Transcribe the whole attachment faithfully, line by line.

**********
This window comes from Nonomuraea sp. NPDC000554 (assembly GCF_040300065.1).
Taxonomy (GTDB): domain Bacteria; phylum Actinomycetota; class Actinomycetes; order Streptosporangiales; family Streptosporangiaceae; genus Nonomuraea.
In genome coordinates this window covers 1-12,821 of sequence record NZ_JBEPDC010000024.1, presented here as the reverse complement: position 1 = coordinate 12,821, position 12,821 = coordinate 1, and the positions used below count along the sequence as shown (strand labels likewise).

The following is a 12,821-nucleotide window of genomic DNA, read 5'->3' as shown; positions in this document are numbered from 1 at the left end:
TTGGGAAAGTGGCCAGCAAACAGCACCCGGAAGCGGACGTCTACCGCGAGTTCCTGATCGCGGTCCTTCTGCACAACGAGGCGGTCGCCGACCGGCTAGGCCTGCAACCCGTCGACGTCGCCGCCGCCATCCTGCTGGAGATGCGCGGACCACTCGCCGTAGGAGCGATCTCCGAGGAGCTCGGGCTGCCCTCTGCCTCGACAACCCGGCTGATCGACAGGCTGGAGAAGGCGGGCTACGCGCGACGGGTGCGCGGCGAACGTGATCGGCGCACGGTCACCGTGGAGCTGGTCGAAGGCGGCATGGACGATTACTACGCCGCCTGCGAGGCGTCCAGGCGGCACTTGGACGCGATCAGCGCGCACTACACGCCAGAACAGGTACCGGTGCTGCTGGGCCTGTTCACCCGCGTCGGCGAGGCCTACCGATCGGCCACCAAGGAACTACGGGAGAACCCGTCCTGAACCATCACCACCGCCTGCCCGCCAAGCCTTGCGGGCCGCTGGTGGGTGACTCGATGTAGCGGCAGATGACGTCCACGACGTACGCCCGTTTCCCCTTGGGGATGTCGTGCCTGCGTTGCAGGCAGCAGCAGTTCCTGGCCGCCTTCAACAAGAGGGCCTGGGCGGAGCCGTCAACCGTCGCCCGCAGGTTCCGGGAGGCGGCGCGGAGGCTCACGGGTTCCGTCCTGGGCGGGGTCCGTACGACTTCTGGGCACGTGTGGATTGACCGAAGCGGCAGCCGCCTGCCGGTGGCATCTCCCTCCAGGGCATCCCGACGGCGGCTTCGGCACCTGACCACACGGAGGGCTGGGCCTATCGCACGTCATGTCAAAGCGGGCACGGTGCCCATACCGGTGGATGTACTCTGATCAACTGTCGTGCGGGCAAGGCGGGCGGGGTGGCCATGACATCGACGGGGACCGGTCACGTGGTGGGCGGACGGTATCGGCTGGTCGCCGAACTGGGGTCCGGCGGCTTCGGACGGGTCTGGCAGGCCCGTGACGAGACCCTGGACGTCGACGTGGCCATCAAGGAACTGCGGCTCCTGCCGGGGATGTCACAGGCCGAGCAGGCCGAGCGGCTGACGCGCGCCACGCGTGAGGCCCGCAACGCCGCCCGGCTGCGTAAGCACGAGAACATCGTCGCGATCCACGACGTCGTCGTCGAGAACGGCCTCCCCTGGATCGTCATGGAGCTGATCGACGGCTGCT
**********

This window comes from Nonomuraea sp. NPDC000554 (assembly GCF_040300065.1).
Taxonomy (GTDB): domain Bacteria; phylum Actinomycetota; class Actinomycetes; order Streptosporangiales; family Streptosporangiaceae; genus Nonomuraea.
In genome coordinates this window covers 1-12,821 of sequence record NZ_JBEPDC010000024.1, presented here as the reverse complement: position 1 = coordinate 12,821, position 12,821 = coordinate 1, and the positions used below count along the sequence as shown (strand labels likewise).

The following is a 12,821-nucleotide window of genomic DNA, read 5'->3' as shown; positions in this document are numbered from 1 at the left end:
TTGGGAAAGTGGCCAGCAAACAGCACCCGGAAGCGGACGTCTACCGCGAGTTCCTGATCGCGGTCCTTCTGCACAACGAGGCGGTCGCCGACCGGCTAGGCCTGCAACCCGTCGACGTCGCCGCCGCCATCCTGCTGGAGATGCGCGGACCACTCGCCGTAGGAGCGATCTCCGAGGAGCTCGGGCTGCCCTCTGCCTCGACAACCCGGCTGATCGACAGGCTGGAGAAGGCGGGCTACGCGCGACGGGTGCGCGGCGAACGTGATCGGCGCACGGTCACCGTGGAGCTGGTCGAAGGCGGCATGGACGATTACTACGCCGCCTGCGAGGCGTCCAGGCGGCACTTGGACGCGATCAGCGCGCACTACACGCCAGAACAGGTACCGGTGCTGCTGGGCCTGTTCACCCGCGTCGGCGAGGCCTACCGATCGGCCACCAAGGAACTACGGGAGAACCCGTCCTGAACCATCACCACCGCCTGCCCGCCAAGCCTTGCGGGCCGCTGGTGGGTGACTCGATGTAGCGGCAGATGACGTCCACGACGTACGCCCGTTTCCCCTTGGGGATGTCGTGCCTGCGTTGCAGGCAGCAGCAGTTCCTGGCCGCCTTCAACAAGAGGGCCTGGGCGGAGCCGTCAACCGTCGCCCGCAGGTTCCGGGAGGCGGCGCGGAGGCTCACGGGTTCCGTCCTGGGCGGGGTCCGTACGACTTCTGGGCACGTGTGGATTGACCGAAGCGGCAGCCGCCTGCCGGTGGCATCTCCCTCCAGGGCATCCCGACGGCGGCTTCGGCACCTGACCACACGGAGGGCTGGGCCTATCGCACGTCATGTCAAAGCGGGCACGGTGCCCATACCGGTGGATGTACTCTGATCAACTGTCGTGCGGGCAAGGCGGGCGGGGTGGCCATGACATCGACGGGGACCGGTCACGTGGTGGGCGGACGGTATCGGCTGGTCGCCGAACTGGGGTCCGGCGGCTTCGGACGGGTCTGGCAGGCCCGTGACGAGACCCTGGACGTCGACGTGGCCATCAAGGAACTGCGGCTCCTGCCGGGGATGTCACAGGCCGAGCAGGCCGAGCGGCTGACGCGCGCCACGCGTGAGGCCCGCAACGCCGCCCGGCTGCGTAAGCACGAGAACATCGTCGCGATCCACGACGTCGTCGTCGAGAACGGCCTCCCCTGGATCGTCATGGAGCTGATCGACGGCTGCT